Google agrees to pay news publishers more than $1 billion
Oct 1, 2020, 6:57 AM
(CNN) — Google will pay publishers more than $1 billion over the next three years through a new program for licensing news.
The tech giant has signed licensing deals with about 200 publications in select countries with plans to add more and expand geographically.
Google, along with Facebook, controls a large share of the advertising dollars that once went to publishers in the news industry. Shrinking ad revenue has led to smaller newsrooms and diminishing resources for telling local stories. The billion dollar spend on licensing news is Google’s way of showing publishers it is committed to paying for high quality journalism and sustaining a struggling industry.
The licensing deals, previously announced in June, are part of a new product called News Showcase, where participating publishers can curate and decide for themselves how to present their content on the platform. The content is displayed as a “story panel,” and publishers can employ timelines, bullets or related articles to tease the story and encourage viewers to click through to their site to read more. Google will pay some publishers to make paywalled articles free to access for non-subscribers.
Starting Thursday, Google users in Brazil and Germany can access the feature. At launch, News Showcase will only be available in the Google News app on Android. But it will soon come to the iOS app and later expand to the Google Discover app and Google search.
“It’s clear that the newspaper industry has long faced economic challenges,” Brad Bender, Google’s vice president of product management for news, told CNN Business. “I think a number of us in the ecosystem want to step up and enable a better future for news. This is a very big investment, our biggest investment today, but it really does build on our 20 years of efforts with the industry.”
Paying publishers to display their content has long been a source of tension between media companies and tech platforms. Facebook struck licensing deals with news outlets including The New York Times and Dow Jones last year when it launched Facebook News.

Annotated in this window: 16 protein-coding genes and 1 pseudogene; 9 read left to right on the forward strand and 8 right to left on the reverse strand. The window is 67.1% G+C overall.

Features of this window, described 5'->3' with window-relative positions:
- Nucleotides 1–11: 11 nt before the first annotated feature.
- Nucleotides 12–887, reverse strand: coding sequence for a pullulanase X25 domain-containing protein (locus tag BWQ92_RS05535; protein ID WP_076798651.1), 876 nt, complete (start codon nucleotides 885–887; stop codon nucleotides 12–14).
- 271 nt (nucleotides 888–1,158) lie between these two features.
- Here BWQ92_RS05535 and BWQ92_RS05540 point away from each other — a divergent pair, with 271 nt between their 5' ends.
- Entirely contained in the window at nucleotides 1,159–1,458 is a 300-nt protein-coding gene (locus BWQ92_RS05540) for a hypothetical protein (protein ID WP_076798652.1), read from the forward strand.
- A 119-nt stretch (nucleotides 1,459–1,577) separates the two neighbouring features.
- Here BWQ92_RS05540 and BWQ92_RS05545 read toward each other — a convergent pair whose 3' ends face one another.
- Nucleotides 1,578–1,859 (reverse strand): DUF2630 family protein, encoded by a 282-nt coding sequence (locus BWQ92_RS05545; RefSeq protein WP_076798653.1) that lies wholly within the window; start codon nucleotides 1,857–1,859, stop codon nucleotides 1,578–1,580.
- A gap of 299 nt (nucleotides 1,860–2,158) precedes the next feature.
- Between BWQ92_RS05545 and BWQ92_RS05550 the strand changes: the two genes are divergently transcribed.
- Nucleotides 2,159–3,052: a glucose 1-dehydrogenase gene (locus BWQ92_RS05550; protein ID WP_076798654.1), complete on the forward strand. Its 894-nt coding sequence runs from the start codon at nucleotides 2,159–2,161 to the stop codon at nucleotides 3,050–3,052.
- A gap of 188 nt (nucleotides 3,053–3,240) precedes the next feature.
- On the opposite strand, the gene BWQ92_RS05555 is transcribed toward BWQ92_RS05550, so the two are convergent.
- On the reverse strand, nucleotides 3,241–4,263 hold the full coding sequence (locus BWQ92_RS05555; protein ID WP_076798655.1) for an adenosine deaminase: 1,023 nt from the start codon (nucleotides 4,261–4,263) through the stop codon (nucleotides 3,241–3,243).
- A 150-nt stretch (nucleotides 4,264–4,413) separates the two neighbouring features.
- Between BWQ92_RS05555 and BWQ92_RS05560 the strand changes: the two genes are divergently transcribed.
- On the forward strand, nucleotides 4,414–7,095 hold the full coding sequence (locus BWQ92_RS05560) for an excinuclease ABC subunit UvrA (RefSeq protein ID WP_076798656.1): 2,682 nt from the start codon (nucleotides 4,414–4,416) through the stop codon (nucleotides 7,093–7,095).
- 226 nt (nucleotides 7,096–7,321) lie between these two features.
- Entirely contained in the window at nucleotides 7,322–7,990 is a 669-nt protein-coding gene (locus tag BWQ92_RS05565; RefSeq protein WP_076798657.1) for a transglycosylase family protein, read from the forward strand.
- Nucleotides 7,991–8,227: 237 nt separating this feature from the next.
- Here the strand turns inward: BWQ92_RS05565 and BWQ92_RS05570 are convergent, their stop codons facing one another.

Google has been clashing with Australian regulators on legislation that would allow publishers to negotiate compensation for their content. In fact, Australia was one of the first countries in which Google began signing licensing deals with publishers, but the company has since paused the program there.
“Although our concerns about the code are serious, we believe they can be resolved and hope to bring News Showcase to Australia soon, as we believe the program will help publishers grow their audience and contribute towards the overall sustainability of our Australian news partners,” Mel Silva, managing director of Google Australia and New Zealand, said in a statement.
For News Showcase, Google has signed deals with publications in Germany, Brazil, Argentina, Canada, the United Kingdom and Australia. Participating publishers include German magazine Der Spiegel, Brazilian daily newspaper Folha de S.Paulo and Canadian media company Village Media.
Google declined to say when it will launch with US publishers.
The payment each publisher receives varies based on what and how much they are providing, Bender told CNN Business. In the future, Google will allow publishers to include video and audio, not just images and text, to News Showcase.
Bender said Google’s new product is called News Showcase because publishers will be “showcasing their journalism and their view of what’s important.”
“Depending on the story and how they want to tell it, participating publishers can pick the best template to showcase the best of their journalism and tell stories the way they want to,” Bender said. “This additional context for users not only helps users understand the story better, but also helps them to get to know the publisher’s editorial voice and priorities.”
Bender said Google plans to go beyond the three-year commitment and therefore invest more than the planned $1 billion.
™ & © 2020 Cable News Network, Inc., a WarnerMedia Company. All rights reserved.